Should You Be Concerned About the Recently Leaked Spectre Exploits?


A researcher revealed on Monday that some exploits for the notorious CPU vulnerability known as Spectre were uploaded recently to the VirusTotal malware analysis service. While some experts say this could increase the risk of exploitation for malicious purposes, others believe there is no reason for concern.

The Spectre and Meltdown vulnerabilities were disclosed in January 2018, when researchers warned that billions of devices powered by processors from Intel, AMD and other vendors were impacted. An attacker with access to the targeted system can exploit the flaws to obtain potentially sensitive data. Patches and mitigations have been released, but many devices likely remain vulnerable, including due to the impact of the patches on performance and the relatively low risk of exploitation in the wild.

Spectre exploit leakedIn a blog post titled Spectre exploits in the “wild”, researcher Julien Voisin shared a brief analysis of a Spectre exploit for Linux that had been uploaded to VirusTotal in early February. The exploit attempts to leverage CVE-2017-5753 — this is one of the two CVEs assigned to the Spectre flaw — for privilege escalation. A Windows exploit was also found on VirusTotal.

An analysis of the exploits spotted by Voisin showed that they came from offensive security firm Immunity and they were part of its CANVAS product, which includes hundreds of exploits, an automated exploitation system, and an exploit development framework for pentesters and researchers.

The Spectre exploit was developed by Immunity in 2018, shortly after the existence of the Spectre and Meltdown vulnerabilities came to light. However, a copy of CANVAS containing more than 800 exploits, including the Spectre exploits, started emerging recently on hacker forums, which is likely how they ended up on VirusTotal.

Voisin noted that the exploit still had a zero detection rate on VirusTotal when he had blogged about it. At the time of writing, it’s detected by 27 of 63 engines on VirusTotal.

Some members of the cybersecurity community have raised concerns about the availability of what some people described as “weaponized Spectre exploits.”

“More than three years after the discovery and publication of the Spectre vulnerability, there are signs that it could be weaponized, not just a POC. This new discovery has increased the potential risk,” Tal Morgenstern, co-founder and CPO of vulnerability remediation orchestration firm Vulcan Cyber, said via email.

However, he added, “We still need to consider that this is a local exploit, where an attacker would need to gain remote access by other means, making this a multistep attack.”

Chris Morgan, senior cyber threat intelligence analyst at Digital Shadows, a San Francisco-based provider of digital risk protection solutions, also believes the wider availability of exploits could increase the risk posed by the flaws, particularly in the case of users with older and unpatched operating systems, but he also admitted that “the technical requirements of a threat actor are still significant.”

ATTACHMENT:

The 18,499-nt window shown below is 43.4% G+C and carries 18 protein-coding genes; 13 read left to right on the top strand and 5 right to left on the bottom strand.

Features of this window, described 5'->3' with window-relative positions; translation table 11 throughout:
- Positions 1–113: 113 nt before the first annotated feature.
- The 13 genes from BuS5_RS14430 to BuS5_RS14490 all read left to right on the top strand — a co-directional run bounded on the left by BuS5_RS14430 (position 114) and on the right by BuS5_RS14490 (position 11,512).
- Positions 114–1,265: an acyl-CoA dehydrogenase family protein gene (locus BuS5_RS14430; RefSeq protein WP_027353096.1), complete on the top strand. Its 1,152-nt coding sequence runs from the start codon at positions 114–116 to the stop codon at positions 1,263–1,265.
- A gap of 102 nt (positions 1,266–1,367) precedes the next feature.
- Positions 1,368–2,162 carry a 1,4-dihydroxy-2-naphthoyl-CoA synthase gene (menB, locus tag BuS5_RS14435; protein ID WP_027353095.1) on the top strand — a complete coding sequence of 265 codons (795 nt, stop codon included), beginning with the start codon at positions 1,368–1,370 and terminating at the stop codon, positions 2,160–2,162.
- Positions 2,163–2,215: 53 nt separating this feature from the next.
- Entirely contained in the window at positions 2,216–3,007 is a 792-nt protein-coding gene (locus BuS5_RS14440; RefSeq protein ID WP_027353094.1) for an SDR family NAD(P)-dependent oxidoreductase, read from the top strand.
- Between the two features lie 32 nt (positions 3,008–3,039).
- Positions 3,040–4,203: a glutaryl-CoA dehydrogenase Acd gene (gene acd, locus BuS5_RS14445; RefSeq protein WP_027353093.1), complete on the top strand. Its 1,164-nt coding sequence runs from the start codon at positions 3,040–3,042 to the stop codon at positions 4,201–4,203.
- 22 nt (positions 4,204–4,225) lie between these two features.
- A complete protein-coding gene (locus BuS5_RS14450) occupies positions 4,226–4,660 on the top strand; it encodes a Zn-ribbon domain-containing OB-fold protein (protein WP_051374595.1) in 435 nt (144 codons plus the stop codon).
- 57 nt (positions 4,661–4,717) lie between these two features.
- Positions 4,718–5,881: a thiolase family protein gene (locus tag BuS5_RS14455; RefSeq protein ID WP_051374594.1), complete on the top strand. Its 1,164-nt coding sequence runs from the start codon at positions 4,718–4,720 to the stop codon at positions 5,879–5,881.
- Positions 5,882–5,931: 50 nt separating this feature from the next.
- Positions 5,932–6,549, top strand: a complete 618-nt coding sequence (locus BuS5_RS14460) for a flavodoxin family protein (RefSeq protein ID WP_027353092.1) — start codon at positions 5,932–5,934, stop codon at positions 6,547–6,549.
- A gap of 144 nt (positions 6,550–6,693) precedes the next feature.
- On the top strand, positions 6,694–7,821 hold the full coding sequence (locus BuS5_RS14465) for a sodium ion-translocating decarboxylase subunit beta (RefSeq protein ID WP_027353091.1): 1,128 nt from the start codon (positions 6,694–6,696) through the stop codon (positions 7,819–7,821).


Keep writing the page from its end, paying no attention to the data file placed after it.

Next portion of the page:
Moritz Lipp, one of the researchers who discovered the Spectre vulnerability, told SecurityWeek that he does not believe the wider availability of the exploits makes a big difference now, pointing out that there are some conditions for the exploit to work, including the SMAP CPU feature to be disabled and the presence of an older version of the Linux kernel.

Lipp also suggested that it wouldn’t have been difficult for threat actors to create such exploits for Spectre given the proof-of-concepts (PoCs) that have been made available by the team that discovered Spectre and by researchers who found other similar CPU vulnerabilities.

Voisin told SecurityWeek that he published his blog post “to show that Spectre is a credible vector, but it doesn’t mean that everyone is able to write exploits for it.”

“Having a commercial-grade [exploit] shows that serious players have access to this kind of vectors,” the researcher explained. “It does increase a bit the chances of attacks of course, but only on the supported systems.”

He added that “there are better ways to escalate privileges on Linux, like the Baron Samedit exploit for sudo, or whatever privesc of the week on Windows.”

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Eduard Kovacs (@EduardKovacs) is a contributing editor at SecurityWeek. He worked as a high school IT teacher for two years before starting a career in journalism as Softpedia’s security news reporter. Eduard holds a bachelor’s degree in industrial informatics and a master’s degree in computer techniques applied in electrical engineering.

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